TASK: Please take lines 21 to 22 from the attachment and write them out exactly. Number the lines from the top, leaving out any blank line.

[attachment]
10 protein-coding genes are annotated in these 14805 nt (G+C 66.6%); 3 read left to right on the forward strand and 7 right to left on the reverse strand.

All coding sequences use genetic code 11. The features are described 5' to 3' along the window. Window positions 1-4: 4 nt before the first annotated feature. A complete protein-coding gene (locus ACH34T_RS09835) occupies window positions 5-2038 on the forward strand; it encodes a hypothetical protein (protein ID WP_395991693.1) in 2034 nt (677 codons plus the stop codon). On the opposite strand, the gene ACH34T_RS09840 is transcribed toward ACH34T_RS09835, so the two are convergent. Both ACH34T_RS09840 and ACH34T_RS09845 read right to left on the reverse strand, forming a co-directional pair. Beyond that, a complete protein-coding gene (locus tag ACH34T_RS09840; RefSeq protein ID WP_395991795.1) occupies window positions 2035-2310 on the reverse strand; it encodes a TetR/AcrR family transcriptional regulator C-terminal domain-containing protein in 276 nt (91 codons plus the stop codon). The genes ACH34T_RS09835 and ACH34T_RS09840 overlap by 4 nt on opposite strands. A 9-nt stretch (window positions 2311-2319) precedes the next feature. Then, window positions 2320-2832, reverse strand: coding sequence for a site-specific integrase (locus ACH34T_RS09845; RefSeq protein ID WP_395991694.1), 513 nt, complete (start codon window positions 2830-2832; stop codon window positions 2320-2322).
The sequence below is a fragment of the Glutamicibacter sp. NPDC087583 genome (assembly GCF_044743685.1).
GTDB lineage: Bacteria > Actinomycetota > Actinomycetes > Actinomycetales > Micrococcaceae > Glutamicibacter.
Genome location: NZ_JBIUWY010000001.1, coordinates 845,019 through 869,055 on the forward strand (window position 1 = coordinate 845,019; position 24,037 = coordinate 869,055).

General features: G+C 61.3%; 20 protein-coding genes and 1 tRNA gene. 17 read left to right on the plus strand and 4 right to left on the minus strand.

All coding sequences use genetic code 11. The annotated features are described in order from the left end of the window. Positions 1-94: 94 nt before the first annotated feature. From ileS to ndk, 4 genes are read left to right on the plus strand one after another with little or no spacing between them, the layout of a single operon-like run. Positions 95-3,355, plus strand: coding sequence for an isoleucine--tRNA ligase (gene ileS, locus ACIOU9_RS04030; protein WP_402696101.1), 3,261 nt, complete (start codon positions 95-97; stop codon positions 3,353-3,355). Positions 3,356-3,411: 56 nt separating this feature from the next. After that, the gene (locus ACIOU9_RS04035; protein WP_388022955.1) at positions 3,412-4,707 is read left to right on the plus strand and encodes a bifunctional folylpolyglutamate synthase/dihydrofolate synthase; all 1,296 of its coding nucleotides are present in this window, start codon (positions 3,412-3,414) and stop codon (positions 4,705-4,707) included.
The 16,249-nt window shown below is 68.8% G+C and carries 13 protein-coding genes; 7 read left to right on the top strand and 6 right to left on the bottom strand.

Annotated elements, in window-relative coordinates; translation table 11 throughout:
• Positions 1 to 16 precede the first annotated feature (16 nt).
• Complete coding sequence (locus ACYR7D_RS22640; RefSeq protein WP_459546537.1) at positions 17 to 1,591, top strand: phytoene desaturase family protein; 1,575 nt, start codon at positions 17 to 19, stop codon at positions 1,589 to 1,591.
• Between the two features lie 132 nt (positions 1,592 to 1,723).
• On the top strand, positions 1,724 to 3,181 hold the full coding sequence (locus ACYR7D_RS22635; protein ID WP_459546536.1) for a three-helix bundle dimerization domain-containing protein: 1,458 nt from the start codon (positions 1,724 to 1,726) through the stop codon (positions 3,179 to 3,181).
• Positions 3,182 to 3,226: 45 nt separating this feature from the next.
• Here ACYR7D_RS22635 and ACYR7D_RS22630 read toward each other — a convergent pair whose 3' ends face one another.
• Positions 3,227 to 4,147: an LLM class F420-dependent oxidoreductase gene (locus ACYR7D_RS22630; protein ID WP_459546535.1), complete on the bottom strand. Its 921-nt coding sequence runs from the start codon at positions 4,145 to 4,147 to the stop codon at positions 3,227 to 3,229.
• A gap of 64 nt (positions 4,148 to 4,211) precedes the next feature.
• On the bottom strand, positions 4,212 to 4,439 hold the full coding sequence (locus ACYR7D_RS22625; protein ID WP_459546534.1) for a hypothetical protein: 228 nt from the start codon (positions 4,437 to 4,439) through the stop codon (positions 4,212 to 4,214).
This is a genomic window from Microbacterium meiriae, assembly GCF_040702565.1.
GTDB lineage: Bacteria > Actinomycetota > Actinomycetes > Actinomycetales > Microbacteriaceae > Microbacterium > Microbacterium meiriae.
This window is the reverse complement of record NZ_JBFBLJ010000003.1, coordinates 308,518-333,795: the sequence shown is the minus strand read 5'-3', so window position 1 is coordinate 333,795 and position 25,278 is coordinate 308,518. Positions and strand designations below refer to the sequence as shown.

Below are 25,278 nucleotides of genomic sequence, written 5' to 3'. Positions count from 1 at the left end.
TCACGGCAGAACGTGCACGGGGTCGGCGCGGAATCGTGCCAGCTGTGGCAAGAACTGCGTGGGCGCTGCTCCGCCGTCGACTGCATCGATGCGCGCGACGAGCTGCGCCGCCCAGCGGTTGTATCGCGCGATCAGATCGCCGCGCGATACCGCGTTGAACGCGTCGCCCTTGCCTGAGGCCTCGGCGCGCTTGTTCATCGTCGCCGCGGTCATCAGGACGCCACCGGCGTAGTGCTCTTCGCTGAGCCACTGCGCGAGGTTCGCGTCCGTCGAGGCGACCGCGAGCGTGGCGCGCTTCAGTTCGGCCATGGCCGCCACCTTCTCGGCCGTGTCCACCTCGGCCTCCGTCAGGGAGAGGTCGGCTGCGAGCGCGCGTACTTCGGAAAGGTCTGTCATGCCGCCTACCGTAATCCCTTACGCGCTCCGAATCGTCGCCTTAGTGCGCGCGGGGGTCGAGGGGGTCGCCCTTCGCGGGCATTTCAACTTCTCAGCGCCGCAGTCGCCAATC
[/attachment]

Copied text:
This window is the reverse complement of record NZ_JBFBLJ010000003.1, coordinates 308,518-333,795: the sequence shown is the minus strand read 5'-3', so window position 1 is coordinate 333,795 and position 25,278 is coordinate 308,518. Positions and strand designations below refer to the sequence as shown.

Below are 25,278 nucleotides of genomic sequence, written 5' to 3'. Positions count from 1 at the left end.